I used to love exploring Aleppo by cab. Occasionally I’ll catch myself daydreaming about these simple, ordinary memories: leaning forward from the sidewalk of a bustling street; hailing a cab in the ancient city. The experience made me feel like a local, like a halabi.
As I waited for a cab to pull over, I would practice how to pronounce the name of the street or destination where I wanted to go. “A’al jama’a, low samahet,” I repeated softly, placing extra emphasis on the a’a sound — to the university, please. The a’a sound in Arabic, produced by the letter aeyn (ع), is the most difficult for me, as a non-native speaker, to pronounce. The sound is that of a deep “a” that is starts at back of your throat. Linguists refer to this as an epiglottal sound.
In Aleppo, if you’re male, you’re expected to ride in the passenger seat alongside the driver. This makes the experience more casual — it encourages conversation. It also ensures there is never a dull or quiet ride through the city.
Once I sat in the passenger seat, a few utterances of my soft-spoken Arabic were usually enough to cause intrigue. The Aleppan dialect is known for its rather sharp and assertive tone. When the driver would ask me where I’m from, I usually turned the question back to him, asking where he thought I was from. This way my way of breaking the ice. It was also how I informally kept track of my progress in Arabic. When I arrived to Syria, I started out as an ajnabi, a foreigner. Towards the end of my Fulbright some cab drivers actually thought I was an Armenian from Aleppo. I was elated the first time I heard that.
After a few guesses, I would clarify that I was an American studying food culture in Syria. Mentioning food in Aleppo is an ice breaker in its own right. Aleppans, as you may gather from my blog, are famous for their food. Once food entered the conversation, cultural barriers suddenly dissipated. Shoulders relaxed and polite smiles felt more sincere. If I was welcomed before, the driver would make sure to welcome me again: Ya ahla w sahla, ya meet el salameh.
Cab rides provided great opportunities for cultural exchange. On many occasions I was the first American the driver had ever met. Cabs were also a great place for me to interact with Syrians from all walks of life. I met professionals looking for a second source of income, religious men, young adults who had run-ins with the law (well, just one), business men, Kurds who played lovely Kurdish music, food enthusiasts, and many others. One cab driver, I will never forget him, entertained me with his Arabic-English riddles. “Cat in light” he exclaimed — “cat in light!!” I’m hardly good at riddles in English, let alone riddles between two languages. After a few seconds, he blurted out, ou’t fil duow (قط في الضوء), and then repeated more fluently, ou’tfi el douw (أطفي الضوء). “Get it“, he asked, cackling. You see, the Arabic translation for “cat in light,” if pronounced quickly, will sound like someone is saying, “turn off the light.” I laughed with him. He then presented me with another riddle, which I will leave for my Arabic-English readers to guess: “small donkey, my money.” If you get it, leave your answer in the comments!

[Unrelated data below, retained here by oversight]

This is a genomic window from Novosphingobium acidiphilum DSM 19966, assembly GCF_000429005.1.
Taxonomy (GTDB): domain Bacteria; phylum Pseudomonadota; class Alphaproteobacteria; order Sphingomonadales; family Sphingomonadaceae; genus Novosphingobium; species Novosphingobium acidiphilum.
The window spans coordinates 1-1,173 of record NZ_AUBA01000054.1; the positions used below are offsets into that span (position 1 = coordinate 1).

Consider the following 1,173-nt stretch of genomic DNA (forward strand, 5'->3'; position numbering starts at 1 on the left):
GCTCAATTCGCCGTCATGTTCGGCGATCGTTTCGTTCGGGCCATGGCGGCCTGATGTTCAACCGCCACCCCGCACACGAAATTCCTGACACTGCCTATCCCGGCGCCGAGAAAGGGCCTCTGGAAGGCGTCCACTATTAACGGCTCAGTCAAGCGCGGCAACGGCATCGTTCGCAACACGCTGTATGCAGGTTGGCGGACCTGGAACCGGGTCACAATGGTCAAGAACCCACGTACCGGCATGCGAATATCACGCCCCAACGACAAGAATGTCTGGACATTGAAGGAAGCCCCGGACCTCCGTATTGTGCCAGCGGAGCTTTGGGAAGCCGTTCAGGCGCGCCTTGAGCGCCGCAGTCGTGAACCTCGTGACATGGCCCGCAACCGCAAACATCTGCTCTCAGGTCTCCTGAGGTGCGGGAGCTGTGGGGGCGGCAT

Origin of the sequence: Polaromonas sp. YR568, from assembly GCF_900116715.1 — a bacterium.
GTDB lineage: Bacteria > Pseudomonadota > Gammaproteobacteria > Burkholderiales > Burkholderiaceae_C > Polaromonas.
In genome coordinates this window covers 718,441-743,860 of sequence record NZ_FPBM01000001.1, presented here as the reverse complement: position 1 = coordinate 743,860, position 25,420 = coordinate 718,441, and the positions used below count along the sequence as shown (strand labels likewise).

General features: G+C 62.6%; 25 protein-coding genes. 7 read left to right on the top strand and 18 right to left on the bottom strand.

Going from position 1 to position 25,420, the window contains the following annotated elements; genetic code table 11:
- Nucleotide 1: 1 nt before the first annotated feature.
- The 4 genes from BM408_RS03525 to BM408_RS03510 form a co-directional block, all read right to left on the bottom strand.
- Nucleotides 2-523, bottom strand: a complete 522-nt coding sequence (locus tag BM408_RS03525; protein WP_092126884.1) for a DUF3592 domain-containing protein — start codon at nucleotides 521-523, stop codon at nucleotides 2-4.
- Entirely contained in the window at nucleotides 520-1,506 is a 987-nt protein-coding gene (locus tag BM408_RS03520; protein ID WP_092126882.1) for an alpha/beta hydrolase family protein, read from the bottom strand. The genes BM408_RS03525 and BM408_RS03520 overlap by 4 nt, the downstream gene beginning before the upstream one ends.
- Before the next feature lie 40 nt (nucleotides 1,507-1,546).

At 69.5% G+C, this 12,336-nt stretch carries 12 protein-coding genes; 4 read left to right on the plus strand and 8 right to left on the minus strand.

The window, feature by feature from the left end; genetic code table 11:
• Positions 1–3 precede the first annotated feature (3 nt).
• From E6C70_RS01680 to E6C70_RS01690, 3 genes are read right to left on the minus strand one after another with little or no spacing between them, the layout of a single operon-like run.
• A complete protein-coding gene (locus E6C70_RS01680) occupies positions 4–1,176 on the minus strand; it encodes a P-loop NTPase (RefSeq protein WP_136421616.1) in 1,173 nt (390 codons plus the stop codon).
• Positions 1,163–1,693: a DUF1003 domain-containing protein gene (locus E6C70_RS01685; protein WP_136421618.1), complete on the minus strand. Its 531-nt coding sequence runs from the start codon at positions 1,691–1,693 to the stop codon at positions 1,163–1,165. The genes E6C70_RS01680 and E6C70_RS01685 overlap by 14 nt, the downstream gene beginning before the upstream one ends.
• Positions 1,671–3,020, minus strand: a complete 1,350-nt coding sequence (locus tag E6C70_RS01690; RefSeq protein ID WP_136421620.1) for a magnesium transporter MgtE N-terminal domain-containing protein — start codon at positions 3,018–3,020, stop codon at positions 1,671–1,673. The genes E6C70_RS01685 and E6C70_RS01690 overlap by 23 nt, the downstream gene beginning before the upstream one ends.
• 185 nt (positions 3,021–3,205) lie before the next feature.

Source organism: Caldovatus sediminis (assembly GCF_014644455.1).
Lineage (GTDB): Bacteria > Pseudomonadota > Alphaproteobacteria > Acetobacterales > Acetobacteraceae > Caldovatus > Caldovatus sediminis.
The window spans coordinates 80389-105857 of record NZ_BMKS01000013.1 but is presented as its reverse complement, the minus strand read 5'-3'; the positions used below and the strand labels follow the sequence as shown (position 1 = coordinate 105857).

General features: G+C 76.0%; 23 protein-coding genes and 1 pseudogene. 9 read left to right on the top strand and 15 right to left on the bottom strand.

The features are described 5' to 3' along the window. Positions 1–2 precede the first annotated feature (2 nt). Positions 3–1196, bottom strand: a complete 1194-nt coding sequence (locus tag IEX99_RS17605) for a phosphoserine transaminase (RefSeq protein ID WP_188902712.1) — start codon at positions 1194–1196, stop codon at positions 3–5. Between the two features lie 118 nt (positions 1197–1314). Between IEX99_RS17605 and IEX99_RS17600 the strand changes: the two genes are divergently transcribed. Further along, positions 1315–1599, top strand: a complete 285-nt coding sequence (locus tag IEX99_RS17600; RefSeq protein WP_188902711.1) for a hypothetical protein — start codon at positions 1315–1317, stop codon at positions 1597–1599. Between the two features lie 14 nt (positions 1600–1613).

One thing I learned about Syrian cuisine is that it is resourceful. Recipes were never exact; more like simple instructions that vary between neighborhoods, and even families. A series of handfuls and pinches that, when executed properly, lead to extraordinary meals. One of the dishes that exemplifies this culinary ingenuity is called maldoum (ملضوم), an incredibly delicious layered meat and eggplant dish. The classic way to prepare this dish is over a grill, where you alternate meat patties and eggplant slices on a skewer. When the dish is prepared over the grill, it is called, kabob banjan (كباب باذنجان). But if you don’t have access to a grill, you can prepare kabob banjan in the oven, and call it maldoum.
Either way you prepare it, the dish is incredibly simple and only takes a few basic ingredients: eggplants, ground meat, tomatoes, tomato puree, salt, allspice, and paprika.
The eggplants should be sliced fairly thick, about an inch wide, because they will release a lot of water while they cook in the oven.
Traditionally, the eggplant slices are pan-fried and then layered into the casserole, but I think it tastes better when the eggplants are roasted in the oven. For one, it’s healthier, but you also won’t have to stand over the stove frying slices of eggplant individually.
Before I roast the eggplants, I sprinkle them with a bit of salt to help break them down and remove some of the liquid stored inside.
Then I cover the eggplants with paper towels and place a baking sheet on top. I weigh the baking sheet down with anything heavy to help the eggplants drain more quickly. I used my cast-iron wok, but anything heavy, like cans or even a brick, will do.
The meat is important. You can use lamb or beef, but make sure it is freshly ground and seasoned properly. I used beef. You might even try ground chicken or turkey for healthier alternatives. Remember, these are merely guidelines.